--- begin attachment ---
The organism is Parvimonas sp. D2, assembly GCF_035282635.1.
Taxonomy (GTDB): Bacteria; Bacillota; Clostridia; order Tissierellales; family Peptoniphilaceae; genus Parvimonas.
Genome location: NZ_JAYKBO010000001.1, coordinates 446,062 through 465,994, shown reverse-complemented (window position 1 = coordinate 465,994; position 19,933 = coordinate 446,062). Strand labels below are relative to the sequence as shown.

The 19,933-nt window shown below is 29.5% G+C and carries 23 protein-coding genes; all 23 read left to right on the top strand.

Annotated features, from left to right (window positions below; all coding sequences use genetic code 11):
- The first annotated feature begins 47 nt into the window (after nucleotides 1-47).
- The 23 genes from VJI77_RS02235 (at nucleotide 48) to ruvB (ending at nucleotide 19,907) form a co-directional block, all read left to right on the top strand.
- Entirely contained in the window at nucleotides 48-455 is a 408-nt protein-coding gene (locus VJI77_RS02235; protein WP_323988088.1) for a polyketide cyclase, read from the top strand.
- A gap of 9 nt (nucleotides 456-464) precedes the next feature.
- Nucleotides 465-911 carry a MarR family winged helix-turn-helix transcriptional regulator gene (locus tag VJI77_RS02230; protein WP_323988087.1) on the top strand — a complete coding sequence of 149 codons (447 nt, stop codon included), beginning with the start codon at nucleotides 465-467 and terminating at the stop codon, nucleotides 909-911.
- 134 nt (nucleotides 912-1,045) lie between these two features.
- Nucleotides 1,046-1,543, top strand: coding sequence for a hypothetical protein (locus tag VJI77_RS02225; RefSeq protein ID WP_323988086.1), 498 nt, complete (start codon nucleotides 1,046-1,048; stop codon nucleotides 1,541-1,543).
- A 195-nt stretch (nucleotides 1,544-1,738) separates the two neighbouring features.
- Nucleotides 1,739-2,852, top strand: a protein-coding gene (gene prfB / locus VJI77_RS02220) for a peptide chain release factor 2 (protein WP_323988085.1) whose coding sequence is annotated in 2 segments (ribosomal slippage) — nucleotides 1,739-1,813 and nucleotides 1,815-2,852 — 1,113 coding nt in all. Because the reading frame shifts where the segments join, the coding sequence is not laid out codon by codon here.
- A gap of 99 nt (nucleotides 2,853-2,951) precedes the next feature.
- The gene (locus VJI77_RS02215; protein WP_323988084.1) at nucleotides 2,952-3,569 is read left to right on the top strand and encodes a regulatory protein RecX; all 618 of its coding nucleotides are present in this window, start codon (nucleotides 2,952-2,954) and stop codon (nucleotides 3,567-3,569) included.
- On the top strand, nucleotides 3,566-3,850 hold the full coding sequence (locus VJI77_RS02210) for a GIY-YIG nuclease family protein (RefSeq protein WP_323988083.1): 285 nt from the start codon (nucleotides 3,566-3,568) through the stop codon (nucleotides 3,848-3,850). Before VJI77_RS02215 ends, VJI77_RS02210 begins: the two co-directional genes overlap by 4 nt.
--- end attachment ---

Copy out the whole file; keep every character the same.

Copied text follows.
The organism is Parvimonas sp. D2, assembly GCF_035282635.1.
Taxonomy (GTDB): Bacteria; Bacillota; Clostridia; order Tissierellales; family Peptoniphilaceae; genus Parvimonas.
Genome location: NZ_JAYKBO010000001.1, coordinates 446,062 through 465,994, shown reverse-complemented (window position 1 = coordinate 465,994; position 19,933 = coordinate 446,062). Strand labels below are relative to the sequence as shown.

The 19,933-nt window shown below is 29.5% G+C and carries 23 protein-coding genes; all 23 read left to right on the top strand.

Annotated features, from left to right (window positions below; all coding sequences use genetic code 11):
- The first annotated feature begins 47 nt into the window (after nucleotides 1-47).
- The 23 genes from VJI77_RS02235 (at nucleotide 48) to ruvB (ending at nucleotide 19,907) form a co-directional block, all read left to right on the top strand.
- Entirely contained in the window at nucleotides 48-455 is a 408-nt protein-coding gene (locus VJI77_RS02235; protein WP_323988088.1) for a polyketide cyclase, read from the top strand.
- A gap of 9 nt (nucleotides 456-464) precedes the next feature.
- Nucleotides 465-911 carry a MarR family winged helix-turn-helix transcriptional regulator gene (locus tag VJI77_RS02230; protein WP_323988087.1) on the top strand — a complete coding sequence of 149 codons (447 nt, stop codon included), beginning with the start codon at nucleotides 465-467 and terminating at the stop codon, nucleotides 909-911.
- 134 nt (nucleotides 912-1,045) lie between these two features.
- Nucleotides 1,046-1,543, top strand: coding sequence for a hypothetical protein (locus tag VJI77_RS02225; RefSeq protein ID WP_323988086.1), 498 nt, complete (start codon nucleotides 1,046-1,048; stop codon nucleotides 1,541-1,543).
- A 195-nt stretch (nucleotides 1,544-1,738) separates the two neighbouring features.
- Nucleotides 1,739-2,852, top strand: a protein-coding gene (gene prfB / locus VJI77_RS02220) for a peptide chain release factor 2 (protein WP_323988085.1) whose coding sequence is annotated in 2 segments (ribosomal slippage) — nucleotides 1,739-1,813 and nucleotides 1,815-2,852 — 1,113 coding nt in all. Because the reading frame shifts where the segments join, the coding sequence is not laid out codon by codon here.
- A gap of 99 nt (nucleotides 2,853-2,951) precedes the next feature.
- The gene (locus VJI77_RS02215; protein WP_323988084.1) at nucleotides 2,952-3,569 is read left to right on the top strand and encodes a regulatory protein RecX; all 618 of its coding nucleotides are present in this window, start codon (nucleotides 2,952-2,954) and stop codon (nucleotides 3,567-3,569) included.
- On the top strand, nucleotides 3,566-3,850 hold the full coding sequence (locus VJI77_RS02210) for a GIY-YIG nuclease family protein (RefSeq protein WP_323988083.1): 285 nt from the start codon (nucleotides 3,566-3,568) through the stop codon (nucleotides 3,848-3,850). Before VJI77_RS02215 ends, VJI77_RS02210 begins: the two co-directional genes overlap by 4 nt.